WASHINGTON — President Barack Obama condemned the "senseless" massacre of 92 people in twin attacks on Norway as he presented his condolences to Prime Minister Jens Stoltenberg, the White House said Saturday.


"The president offered any assistance the United States could provide to the Norwegian government in dealing with this horrible tragedy," the White House said in a statement.

"In this incredibly difficult time, the president reaffirmed the deep and longstanding friendship between the United States and Norway."

At least 85 people died in the island massacre on Friday and seven more were killed in an earlier car bomb explosion that ripped through government buildings in Oslo.

The toll could rise further as the search continued for four or five people still missing from the island, aided by a mini-submarine and Red Cross scuba divers.

While there was no official confirmation of the suspect's identity, he was widely named by the local media as Anders Behring Breivik, a self-described conservative Christian.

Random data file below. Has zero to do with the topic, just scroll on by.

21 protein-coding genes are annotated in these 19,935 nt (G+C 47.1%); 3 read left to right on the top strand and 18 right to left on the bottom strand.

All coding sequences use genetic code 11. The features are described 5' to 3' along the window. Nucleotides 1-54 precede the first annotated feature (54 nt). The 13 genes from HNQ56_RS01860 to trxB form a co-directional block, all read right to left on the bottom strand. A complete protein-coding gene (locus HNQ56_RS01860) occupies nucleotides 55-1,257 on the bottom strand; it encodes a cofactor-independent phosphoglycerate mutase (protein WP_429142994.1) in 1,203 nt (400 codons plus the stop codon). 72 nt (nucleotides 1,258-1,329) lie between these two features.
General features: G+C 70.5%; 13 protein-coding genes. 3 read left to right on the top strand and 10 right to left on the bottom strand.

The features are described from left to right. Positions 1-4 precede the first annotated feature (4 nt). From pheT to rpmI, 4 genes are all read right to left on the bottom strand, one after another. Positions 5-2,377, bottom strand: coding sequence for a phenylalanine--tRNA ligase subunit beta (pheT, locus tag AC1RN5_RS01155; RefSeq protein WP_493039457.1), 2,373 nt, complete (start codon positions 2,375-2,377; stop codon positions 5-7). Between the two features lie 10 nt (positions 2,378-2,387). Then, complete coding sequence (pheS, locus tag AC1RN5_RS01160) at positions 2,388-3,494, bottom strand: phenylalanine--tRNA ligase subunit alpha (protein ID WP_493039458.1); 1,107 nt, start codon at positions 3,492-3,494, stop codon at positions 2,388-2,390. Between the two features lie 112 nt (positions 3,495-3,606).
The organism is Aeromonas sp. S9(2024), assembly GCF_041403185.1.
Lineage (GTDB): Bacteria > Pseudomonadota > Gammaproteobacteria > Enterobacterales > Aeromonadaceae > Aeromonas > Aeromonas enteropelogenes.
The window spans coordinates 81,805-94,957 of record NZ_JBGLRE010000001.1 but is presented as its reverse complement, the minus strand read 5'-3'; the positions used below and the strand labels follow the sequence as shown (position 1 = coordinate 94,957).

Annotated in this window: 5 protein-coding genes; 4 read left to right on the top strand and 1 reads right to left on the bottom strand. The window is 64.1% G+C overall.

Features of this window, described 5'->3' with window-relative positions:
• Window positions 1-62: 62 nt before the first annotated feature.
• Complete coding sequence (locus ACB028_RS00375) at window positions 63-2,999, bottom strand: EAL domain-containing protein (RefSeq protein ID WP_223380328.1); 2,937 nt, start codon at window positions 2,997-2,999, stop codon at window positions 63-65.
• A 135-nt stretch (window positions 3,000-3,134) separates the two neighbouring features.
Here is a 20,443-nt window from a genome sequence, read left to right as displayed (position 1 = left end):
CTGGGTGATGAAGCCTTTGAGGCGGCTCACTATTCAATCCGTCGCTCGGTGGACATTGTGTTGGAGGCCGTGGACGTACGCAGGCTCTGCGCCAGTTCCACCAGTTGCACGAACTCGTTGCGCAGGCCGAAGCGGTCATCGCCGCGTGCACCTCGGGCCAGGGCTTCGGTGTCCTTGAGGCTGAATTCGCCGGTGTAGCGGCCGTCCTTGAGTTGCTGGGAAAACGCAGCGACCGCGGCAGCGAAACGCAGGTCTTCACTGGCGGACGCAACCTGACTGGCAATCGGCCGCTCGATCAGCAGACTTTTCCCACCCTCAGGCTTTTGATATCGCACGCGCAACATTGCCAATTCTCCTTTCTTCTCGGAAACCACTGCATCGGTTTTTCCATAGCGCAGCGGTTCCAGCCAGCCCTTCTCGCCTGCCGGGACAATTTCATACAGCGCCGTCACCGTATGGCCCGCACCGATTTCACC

The White House said Obama called Stoltenberg to "express personally and on behalf of the American people his deepest condolences for the dozens of innocent Norwegians killed and injured in yesterday's senseless attacks in Oslo and Utoeya Island."

As harrowing testimony emerged from the summer camp where scores of youngsters were mowed down, Norway was struggling to understand how a country famed as a beacon of peace could experience such bloodshed on its soil.

"Never since the Second World War has our country been hit by a crime on this scale," Stoltenberg told journalists as police searched for more bodies on the idyllic Utoeya island.

"Many of those who have died were friends. I know their parents and it happened at a place where I spent a long time as a young person... It was a paradise of my youth that has now been turned into hell."